When you did the Verizon Data Breach Investigations Report, did you have some kind of process you followed to carefully analyze all your data, to make sure information was not going to leak? I assume you couldn't accidentally leak who had which breach?
Jacobs: The data we collected [was] anonymized. Often, we had no idea who the customers were ourselves. But if you're looking at a retail company with revenues in the billions, there are only one or two companies it can be.
If we talked about a breach in 2015 with over 100 million records, there's no way to anonymize that. We had to be careful about what we chose, how we chose it, and how we talked about it.
I guess there are a lot of ways of mapping that sort of information back. If you have a company that says it has $722 million in revenue, that's the same number that the public relations team uses for everything. It will turn up right away in Google searches, if it's exact enough.
Jacobs: It's pretty trivial to search the internet and see 'Who had a breach of 155,000 credit cards last year?' It's not just at the high end.
For data like the Facebook data, there's a natural defense in depth -- someone can't scrape a website the size of Facebook. Without the API that Facebook appears to have offered, anyone trying to collect that data would have had problems of scale, and they would have looked like a denial-of-service attack.
I was talking with the security team of a hospitality industry company that is constantly being scraped by competitors who want to validate prices. To them, it is a denial-of-service attack. And the competitors are not at all concerned with behaving within their terms of service. I wonder if Facebook may have provided the API at least in part defensively, in order to keep people from trying to spider them.
The big story, as far as I can see, is that there are businesses that exist to sell information. This is not news to information security practitioners -- we have been telling people to watch out for this for a long time.
Jacobs: There have got to be data security controls, and scalability is always going to be a control. Someone who wants to scrape data out of Facebook is going to hit rate limiters, and that means they'd need a large infrastructure of sock puppet accounts in order to do all of the searches.
There are very legitimate reasons for screen scraping and writing robot clients. For example, if you're trying to get data that some government is sharing, and they only have it available in a certain way on some website. There are good practices for when you do that: You put your email address in the user-agent string, and you try to be as conscious as possible about not hammering someone's server. There are firewalls that have pretty good rate limiters and [distributed denial-of-service] protections that kick in if you don't play nice.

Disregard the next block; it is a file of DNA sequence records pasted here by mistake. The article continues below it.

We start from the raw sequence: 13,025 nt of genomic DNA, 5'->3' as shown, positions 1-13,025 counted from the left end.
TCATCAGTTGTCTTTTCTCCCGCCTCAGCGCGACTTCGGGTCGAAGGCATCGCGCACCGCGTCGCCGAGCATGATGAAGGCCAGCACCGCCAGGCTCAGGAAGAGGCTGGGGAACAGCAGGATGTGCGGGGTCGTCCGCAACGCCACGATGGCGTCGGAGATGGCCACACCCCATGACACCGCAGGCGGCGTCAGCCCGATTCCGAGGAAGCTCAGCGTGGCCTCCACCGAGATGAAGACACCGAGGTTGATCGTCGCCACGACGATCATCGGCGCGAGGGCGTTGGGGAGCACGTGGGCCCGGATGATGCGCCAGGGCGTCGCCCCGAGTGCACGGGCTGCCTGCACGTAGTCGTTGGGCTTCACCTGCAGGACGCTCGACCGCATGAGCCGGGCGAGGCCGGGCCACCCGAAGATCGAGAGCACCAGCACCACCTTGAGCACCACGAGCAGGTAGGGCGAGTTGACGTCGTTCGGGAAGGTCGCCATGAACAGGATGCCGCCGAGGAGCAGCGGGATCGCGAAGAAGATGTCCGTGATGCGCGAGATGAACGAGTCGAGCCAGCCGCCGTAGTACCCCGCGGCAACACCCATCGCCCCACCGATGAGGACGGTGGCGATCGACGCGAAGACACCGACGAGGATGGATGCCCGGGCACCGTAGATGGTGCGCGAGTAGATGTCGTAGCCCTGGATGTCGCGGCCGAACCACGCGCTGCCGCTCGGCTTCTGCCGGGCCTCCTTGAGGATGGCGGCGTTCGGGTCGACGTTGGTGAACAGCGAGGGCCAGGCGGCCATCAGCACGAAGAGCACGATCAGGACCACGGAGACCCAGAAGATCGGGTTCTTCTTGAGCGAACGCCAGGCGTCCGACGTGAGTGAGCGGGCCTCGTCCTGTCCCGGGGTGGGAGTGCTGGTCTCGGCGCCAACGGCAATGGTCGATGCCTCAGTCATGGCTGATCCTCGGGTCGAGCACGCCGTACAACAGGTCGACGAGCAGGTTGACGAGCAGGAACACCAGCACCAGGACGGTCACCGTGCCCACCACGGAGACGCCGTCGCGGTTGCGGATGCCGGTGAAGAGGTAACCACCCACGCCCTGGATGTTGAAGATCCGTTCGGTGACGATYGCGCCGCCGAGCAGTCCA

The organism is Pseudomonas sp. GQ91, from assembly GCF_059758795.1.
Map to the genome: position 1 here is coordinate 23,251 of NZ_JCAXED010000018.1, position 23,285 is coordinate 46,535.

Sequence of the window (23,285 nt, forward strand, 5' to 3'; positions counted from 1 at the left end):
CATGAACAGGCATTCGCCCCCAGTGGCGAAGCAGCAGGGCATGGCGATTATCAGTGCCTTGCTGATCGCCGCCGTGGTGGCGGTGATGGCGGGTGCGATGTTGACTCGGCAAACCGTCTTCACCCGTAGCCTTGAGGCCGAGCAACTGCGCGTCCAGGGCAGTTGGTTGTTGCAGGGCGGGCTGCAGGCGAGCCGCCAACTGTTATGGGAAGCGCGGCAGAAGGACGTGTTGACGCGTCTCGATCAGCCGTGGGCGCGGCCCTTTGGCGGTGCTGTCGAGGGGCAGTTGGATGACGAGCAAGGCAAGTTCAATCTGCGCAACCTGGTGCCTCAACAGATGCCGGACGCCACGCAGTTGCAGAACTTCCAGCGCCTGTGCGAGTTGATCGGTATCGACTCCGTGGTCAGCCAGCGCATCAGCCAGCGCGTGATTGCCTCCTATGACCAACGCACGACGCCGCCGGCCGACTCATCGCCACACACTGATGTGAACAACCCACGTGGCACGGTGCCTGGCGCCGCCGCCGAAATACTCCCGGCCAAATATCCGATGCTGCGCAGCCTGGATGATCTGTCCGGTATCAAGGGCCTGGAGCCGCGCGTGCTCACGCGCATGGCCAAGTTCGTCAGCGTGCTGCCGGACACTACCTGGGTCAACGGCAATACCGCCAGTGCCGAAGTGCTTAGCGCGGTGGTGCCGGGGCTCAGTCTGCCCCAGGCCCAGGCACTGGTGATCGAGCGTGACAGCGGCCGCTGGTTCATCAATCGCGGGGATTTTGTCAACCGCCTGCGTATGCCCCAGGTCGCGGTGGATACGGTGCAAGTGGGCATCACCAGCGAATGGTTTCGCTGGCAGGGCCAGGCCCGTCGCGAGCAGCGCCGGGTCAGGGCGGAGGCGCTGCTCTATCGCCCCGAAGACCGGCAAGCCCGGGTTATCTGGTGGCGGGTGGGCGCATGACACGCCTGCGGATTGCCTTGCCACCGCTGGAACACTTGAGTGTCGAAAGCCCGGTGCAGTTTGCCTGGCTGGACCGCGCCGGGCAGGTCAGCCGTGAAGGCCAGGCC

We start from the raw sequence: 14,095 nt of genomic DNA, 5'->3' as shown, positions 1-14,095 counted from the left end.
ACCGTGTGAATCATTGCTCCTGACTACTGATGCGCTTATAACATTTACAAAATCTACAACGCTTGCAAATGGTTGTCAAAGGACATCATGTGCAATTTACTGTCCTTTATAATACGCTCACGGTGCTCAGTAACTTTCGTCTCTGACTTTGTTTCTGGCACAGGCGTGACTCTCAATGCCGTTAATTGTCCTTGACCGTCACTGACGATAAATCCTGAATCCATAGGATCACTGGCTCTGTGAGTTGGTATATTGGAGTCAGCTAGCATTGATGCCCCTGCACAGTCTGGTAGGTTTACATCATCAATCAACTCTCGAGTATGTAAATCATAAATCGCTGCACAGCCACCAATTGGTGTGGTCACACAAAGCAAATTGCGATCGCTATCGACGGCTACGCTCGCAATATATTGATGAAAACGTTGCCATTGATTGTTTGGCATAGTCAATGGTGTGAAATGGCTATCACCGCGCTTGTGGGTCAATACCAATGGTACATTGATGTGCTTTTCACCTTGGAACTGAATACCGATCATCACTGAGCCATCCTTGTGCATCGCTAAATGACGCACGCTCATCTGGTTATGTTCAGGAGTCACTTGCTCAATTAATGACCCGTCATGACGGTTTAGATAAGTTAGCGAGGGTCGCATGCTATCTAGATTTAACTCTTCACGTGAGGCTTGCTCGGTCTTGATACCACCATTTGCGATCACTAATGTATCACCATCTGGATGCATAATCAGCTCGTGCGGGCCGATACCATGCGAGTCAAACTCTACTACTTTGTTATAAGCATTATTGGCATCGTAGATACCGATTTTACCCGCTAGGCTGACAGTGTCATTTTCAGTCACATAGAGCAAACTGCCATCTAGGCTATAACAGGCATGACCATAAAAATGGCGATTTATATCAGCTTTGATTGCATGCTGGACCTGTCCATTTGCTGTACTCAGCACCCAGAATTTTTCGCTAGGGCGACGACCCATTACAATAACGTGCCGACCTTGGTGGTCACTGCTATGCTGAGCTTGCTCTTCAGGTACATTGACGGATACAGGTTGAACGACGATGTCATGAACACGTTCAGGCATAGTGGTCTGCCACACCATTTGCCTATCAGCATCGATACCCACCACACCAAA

The hospitality company I mentioned earlier, their security team set the system up to give the scrapers -- once they were detected -- the wrong answers. If someone has a robot that is trying to figure out your pricing so they can undercut it, you start feeding it numbers that are slightly off.
It sounds to me like it's a hard problem you have to think about. What should organizations do about this?
Jacobs: If a company is in the data business, and Facebook is, then the onus is on them. They need to have the contracts and agreements in place and some element of making sure that things are OK with their data. That's where this particular news story starts -- there was so much data flowing everyplace that the whole thing fell down.
They are gathering personal information, and regulation eventually will begin to frame what is acceptable and what is not. The thing that was exceptional about Cambridge Analytica was that they were trying to find the vulnerabilities in the human psyche. With the amount of information that they had, they were able to find out that 'people who like this type of article are more prone to suggestion in this direction.' If you want to talk about regulation, the question is to what extent companies should collect that data in the first place.
At the same time, there's a lot of good and interesting research that can come from data like that. You don't want to stifle innovation and scientific progress, but with all of that data that Facebook has, the bad may completely outweigh the good.